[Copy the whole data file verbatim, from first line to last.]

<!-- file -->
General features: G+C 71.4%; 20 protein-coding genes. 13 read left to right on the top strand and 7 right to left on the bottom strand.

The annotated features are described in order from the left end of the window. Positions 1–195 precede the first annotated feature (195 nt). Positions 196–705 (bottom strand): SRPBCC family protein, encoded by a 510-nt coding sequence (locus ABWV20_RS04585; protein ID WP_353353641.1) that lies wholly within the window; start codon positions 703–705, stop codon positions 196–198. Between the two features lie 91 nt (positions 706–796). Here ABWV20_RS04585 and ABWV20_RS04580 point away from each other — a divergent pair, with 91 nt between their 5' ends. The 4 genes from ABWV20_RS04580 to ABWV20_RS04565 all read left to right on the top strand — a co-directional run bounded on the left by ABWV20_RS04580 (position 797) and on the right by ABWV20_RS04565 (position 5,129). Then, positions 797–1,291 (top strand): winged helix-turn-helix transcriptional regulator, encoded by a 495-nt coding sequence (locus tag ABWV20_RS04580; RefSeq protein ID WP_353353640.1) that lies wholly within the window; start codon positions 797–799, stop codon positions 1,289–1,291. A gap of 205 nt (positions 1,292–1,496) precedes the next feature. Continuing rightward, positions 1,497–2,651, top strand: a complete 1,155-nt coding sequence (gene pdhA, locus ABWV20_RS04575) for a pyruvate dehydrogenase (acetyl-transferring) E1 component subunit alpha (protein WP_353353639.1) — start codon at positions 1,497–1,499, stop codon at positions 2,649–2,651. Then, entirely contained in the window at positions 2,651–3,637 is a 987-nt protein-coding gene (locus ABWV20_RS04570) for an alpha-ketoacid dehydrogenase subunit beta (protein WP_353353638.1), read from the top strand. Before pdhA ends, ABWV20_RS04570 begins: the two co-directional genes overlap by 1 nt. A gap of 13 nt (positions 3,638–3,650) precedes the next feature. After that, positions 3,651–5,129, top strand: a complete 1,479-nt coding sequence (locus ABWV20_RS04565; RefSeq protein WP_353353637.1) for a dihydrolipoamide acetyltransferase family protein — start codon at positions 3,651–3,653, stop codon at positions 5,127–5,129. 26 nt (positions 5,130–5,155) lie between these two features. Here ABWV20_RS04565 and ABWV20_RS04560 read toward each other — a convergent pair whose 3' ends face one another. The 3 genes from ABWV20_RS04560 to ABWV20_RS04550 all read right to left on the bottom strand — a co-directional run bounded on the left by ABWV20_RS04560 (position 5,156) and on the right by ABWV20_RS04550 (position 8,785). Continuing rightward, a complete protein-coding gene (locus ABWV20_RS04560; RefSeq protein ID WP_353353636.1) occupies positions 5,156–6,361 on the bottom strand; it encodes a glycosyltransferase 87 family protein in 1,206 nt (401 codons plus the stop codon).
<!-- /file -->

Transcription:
General features: G+C 71.4%; 20 protein-coding genes. 13 read left to right on the top strand and 7 right to left on the bottom strand.

The annotated features are described in order from the left end of the window. Positions 1–195 precede the first annotated feature (195 nt). Positions 196–705 (bottom strand): SRPBCC family protein, encoded by a 510-nt coding sequence (locus ABWV20_RS04585; protein ID WP_353353641.1) that lies wholly within the window; start codon positions 703–705, stop codon positions 196–198. Between the two features lie 91 nt (positions 706–796). Here ABWV20_RS04585 and ABWV20_RS04580 point away from each other — a divergent pair, with 91 nt between their 5' ends. The 4 genes from ABWV20_RS04580 to ABWV20_RS04565 all read left to right on the top strand — a co-directional run bounded on the left by ABWV20_RS04580 (position 797) and on the right by ABWV20_RS04565 (position 5,129). Then, positions 797–1,291 (top strand): winged helix-turn-helix transcriptional regulator, encoded by a 495-nt coding sequence (locus tag ABWV20_RS04580; RefSeq protein ID WP_353353640.1) that lies wholly within the window; start codon positions 797–799, stop codon positions 1,289–1,291. A gap of 205 nt (positions 1,292–1,496) precedes the next feature. Continuing rightward, positions 1,497–2,651, top strand: a complete 1,155-nt coding sequence (gene pdhA, locus ABWV20_RS04575) for a pyruvate dehydrogenase (acetyl-transferring) E1 component subunit alpha (protein WP_353353639.1) — start codon at positions 1,497–1,499, stop codon at positions 2,649–2,651. Then, entirely contained in the window at positions 2,651–3,637 is a 987-nt protein-coding gene (locus ABWV20_RS04570) for an alpha-ketoacid dehydrogenase subunit beta (protein WP_353353638.1), read from the top strand. Before pdhA ends, ABWV20_RS04570 begins: the two co-directional genes overlap by 1 nt. A gap of 13 nt (positions 3,638–3,650) precedes the next feature. After that, positions 3,651–5,129, top strand: a complete 1,479-nt coding sequence (locus ABWV20_RS04565; RefSeq protein WP_353353637.1) for a dihydrolipoamide acetyltransferase family protein — start codon at positions 3,651–3,653, stop codon at positions 5,127–5,129. 26 nt (positions 5,130–5,155) lie between these two features. Here ABWV20_RS04565 and ABWV20_RS04560 read toward each other — a convergent pair whose 3' ends face one another. The 3 genes from ABWV20_RS04560 to ABWV20_RS04550 all read right to left on the bottom strand — a co-directional run bounded on the left by ABWV20_RS04560 (position 5,156) and on the right by ABWV20_RS04550 (position 8,785). Continuing rightward, a complete protein-coding gene (locus ABWV20_RS04560; RefSeq protein ID WP_353353636.1) occupies positions 5,156–6,361 on the bottom strand; it encodes a glycosyltransferase 87 family protein in 1,206 nt (401 codons plus the stop codon).